As you can see below, Anachronox and I had 14 comments back and forth, and he designed some 9 iterations of his first design. I had similar lengthy conversations with 2 other designers who were also very close in the beginning.

99designs feedback picture

For the designs which immediately don’t appeal, provide some feedback and let the designer know that you’re thankful for their contribution, but you’re happy with their submission as it is. Don’t string them along. Wasted time is brutal and if their design doesn’t appeal immediately it will take them too much work to redesign it.

When to announce the award

Finally, always wait until the deadline to announce the winner. You never know who will post something up and blow your socks off! However, once you’ve found a design you really like then really work with the designer to tailor it to what you need.

This is the real key to 99designs – don’t view it as a pure competition. View it as the chance to work with a number of designers at once towards getting what you want. Don’t be scared to ask them to improve on the work or to change things to get you closer to what you’re after.

Finally, make sure you ask for a variety of different colors and a black and white version of your design. This will just help you to ensure that your design will work in any setting, as well as when it is printed out.

What are your experiences with 99designs? Do you have any extra tips?

The Awesome Foundation Sydney

The Awesome Foundation is a collection of people around the world who look to support awesome projects each month. There are chapters in Boston, Berlin, San Francisco and, more recently, Melbourne. Today, we’re announcing that Bruno Mattarollo and I are forming the Awesome Foundation Sydney, and will be looking for 10 micro-trustees for the founding board.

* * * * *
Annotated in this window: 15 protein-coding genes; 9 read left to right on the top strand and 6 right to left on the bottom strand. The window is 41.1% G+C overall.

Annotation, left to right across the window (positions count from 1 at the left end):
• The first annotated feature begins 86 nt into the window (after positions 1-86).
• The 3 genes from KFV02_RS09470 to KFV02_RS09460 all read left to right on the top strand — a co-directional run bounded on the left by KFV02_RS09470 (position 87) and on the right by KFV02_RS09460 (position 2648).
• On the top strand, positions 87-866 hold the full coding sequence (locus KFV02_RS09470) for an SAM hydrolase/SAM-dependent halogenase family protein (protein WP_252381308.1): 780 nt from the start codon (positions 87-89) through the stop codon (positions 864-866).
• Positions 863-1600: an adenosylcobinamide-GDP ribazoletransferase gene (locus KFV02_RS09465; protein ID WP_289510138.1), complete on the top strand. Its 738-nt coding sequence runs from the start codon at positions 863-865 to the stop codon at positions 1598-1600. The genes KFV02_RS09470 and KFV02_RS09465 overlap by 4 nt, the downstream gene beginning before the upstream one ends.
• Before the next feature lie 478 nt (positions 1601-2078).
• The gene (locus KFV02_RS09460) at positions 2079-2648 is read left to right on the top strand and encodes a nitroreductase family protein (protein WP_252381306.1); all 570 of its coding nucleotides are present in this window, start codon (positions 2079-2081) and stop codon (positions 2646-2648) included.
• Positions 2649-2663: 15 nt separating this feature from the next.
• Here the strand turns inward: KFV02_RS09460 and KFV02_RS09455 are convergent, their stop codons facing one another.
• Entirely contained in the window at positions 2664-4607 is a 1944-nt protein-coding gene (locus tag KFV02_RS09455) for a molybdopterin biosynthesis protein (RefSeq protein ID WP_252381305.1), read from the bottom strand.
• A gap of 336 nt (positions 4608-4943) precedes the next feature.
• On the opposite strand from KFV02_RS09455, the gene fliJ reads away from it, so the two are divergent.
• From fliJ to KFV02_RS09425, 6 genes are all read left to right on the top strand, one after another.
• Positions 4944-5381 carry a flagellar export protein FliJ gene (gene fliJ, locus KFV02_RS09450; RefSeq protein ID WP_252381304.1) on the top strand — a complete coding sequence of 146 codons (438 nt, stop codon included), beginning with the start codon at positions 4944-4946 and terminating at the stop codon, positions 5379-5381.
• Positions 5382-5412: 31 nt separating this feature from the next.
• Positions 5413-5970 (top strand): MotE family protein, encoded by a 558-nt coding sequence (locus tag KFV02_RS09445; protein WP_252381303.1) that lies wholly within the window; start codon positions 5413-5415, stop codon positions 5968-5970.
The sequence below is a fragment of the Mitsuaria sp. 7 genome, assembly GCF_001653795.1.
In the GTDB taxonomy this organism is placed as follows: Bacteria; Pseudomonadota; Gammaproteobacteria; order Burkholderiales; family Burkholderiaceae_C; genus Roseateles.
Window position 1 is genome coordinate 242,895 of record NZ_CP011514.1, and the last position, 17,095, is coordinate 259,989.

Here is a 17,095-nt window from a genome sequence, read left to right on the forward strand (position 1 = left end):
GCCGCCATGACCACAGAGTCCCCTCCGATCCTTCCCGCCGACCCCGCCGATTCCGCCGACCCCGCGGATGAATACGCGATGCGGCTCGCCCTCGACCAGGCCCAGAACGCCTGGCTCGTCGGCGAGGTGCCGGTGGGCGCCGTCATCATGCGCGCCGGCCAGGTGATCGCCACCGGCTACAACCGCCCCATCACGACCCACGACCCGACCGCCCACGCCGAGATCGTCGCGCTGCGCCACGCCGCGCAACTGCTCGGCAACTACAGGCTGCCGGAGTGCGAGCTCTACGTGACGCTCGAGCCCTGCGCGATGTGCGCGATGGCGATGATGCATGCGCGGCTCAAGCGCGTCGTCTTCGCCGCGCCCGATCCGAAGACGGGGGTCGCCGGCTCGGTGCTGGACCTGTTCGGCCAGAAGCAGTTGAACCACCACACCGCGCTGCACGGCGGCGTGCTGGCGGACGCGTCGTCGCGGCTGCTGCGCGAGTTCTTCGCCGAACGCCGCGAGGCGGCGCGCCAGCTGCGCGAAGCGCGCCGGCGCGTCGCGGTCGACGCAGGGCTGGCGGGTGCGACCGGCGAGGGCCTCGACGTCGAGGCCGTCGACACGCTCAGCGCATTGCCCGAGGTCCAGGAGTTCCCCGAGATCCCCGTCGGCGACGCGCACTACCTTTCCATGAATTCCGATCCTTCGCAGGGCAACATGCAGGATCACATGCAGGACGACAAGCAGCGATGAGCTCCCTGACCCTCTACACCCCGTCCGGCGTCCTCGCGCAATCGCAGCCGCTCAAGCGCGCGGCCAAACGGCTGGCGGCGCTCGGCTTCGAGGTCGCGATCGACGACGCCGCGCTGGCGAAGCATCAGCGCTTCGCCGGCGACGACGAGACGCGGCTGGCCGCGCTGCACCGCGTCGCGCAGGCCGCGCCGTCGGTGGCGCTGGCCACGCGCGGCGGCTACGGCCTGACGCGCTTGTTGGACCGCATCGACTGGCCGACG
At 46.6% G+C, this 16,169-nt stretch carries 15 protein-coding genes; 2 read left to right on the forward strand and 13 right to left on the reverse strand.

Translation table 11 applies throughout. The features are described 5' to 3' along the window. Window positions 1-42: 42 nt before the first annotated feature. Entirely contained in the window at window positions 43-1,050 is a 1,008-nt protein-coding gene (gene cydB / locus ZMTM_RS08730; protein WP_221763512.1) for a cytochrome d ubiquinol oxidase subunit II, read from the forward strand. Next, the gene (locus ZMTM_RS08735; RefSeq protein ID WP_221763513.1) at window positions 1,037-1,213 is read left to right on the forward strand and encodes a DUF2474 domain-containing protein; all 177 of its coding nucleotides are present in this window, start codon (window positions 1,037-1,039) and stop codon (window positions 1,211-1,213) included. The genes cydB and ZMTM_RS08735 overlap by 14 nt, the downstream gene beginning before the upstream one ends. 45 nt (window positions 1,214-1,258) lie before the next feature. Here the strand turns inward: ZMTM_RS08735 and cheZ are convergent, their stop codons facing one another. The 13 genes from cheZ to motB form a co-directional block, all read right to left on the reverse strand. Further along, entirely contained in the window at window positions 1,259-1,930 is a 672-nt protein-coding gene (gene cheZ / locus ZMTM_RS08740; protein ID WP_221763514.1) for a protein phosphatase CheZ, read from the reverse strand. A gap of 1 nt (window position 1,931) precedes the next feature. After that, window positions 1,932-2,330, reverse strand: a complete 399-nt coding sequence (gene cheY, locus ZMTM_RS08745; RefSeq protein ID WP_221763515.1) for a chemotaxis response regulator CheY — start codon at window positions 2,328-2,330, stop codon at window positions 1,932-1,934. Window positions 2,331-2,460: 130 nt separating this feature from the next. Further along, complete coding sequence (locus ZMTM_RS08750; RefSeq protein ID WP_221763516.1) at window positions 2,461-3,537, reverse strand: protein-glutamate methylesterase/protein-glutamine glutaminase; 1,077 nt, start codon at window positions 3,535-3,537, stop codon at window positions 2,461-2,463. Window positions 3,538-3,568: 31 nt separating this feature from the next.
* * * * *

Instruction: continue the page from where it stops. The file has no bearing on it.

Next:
What is the Awesome Foundation?

The Awesome Foundation gives $1000, no-strings-attached, grants to people and projects that are awesome; whether that be in music, arts, science, publishing…anything, so long as it’s awesome!

Every month we will get together over dinner and put $100 cash each into a brown paper bag. This grant is then awarded to an awesome project of the boards choice. You can read more here, in the FAQ.

Globally, The Awesome Foundation has awarded grants of over $30,000 to awesome projects, like:

How can I be involved in Awesome Sydney?

Email Bruno ( or Steve ( and let us know if you’re interested in becoming a micro-trustee. We will be selecting the founding board of 10 people sometime in late February.

You can see what’s going on with the Awesome Foundation by following @awesomefoundsyd or the global @awesomefound on twitter, or by checking out the Awesome Foundation website.

What do you want to create?

This is a guest post by Melina Chan, from Kinyei.

Backers, cheerleaders and enthusiasts! Thank you for your unceasing support! Thanks to all of you we made it past our goal of $8500 with a week to go.

To recognise this momentous feat and show our gratitude, the Street One and a Half Cafe staff spent some time hitting the streets, asking Battambangians what they wanted to create in their lives. On his first day back in Cambodia, Justin has put in a mammoth sprint with some unavoidable technical challenges pulling it all together and it’s here in time with a mere 50 hours left on the Kickstarter!

Please watch this video and get a glimpse of what people here in Battambang hope to create.

Pass it along and donate to help us smash $10k!

How to climb rocks

I’ve been getting more and more into rock climbing lately and I thought I would try jotting down all of the key aspects of that to share with you all. A huge shout out to the crew that help me learn this constantly, @toolmantim@atnan and the rest of the crew; and @bmatt for introducing me to it.


The People

When you’re rock climbing, one of the first things you notice are the types of people who also take part in the exercise. They tend to be equally both male and female. Physically they are very fit looking and slim (there are not too many fat people hauling themselves up walls!). The biggest thing you notice is the types of people. They all have this desire to test themselves but not at the expense of others. There is a kind of camaraderie that takes hold – everyone is trying to beat the wall. Some are doing easier climbs than others, but everyone is battling their own demons and doubts when they get going. There are things your body can do, and things you would like your body to do. Rock climbing tends to highlight the gap between these two points very well.

The other thing, is the cool confidence of the people that work at places like this. They roam around, knowing every nook and cranny of the place, which is saying something when an establishment like that is essentially just made up of nooks and crannies!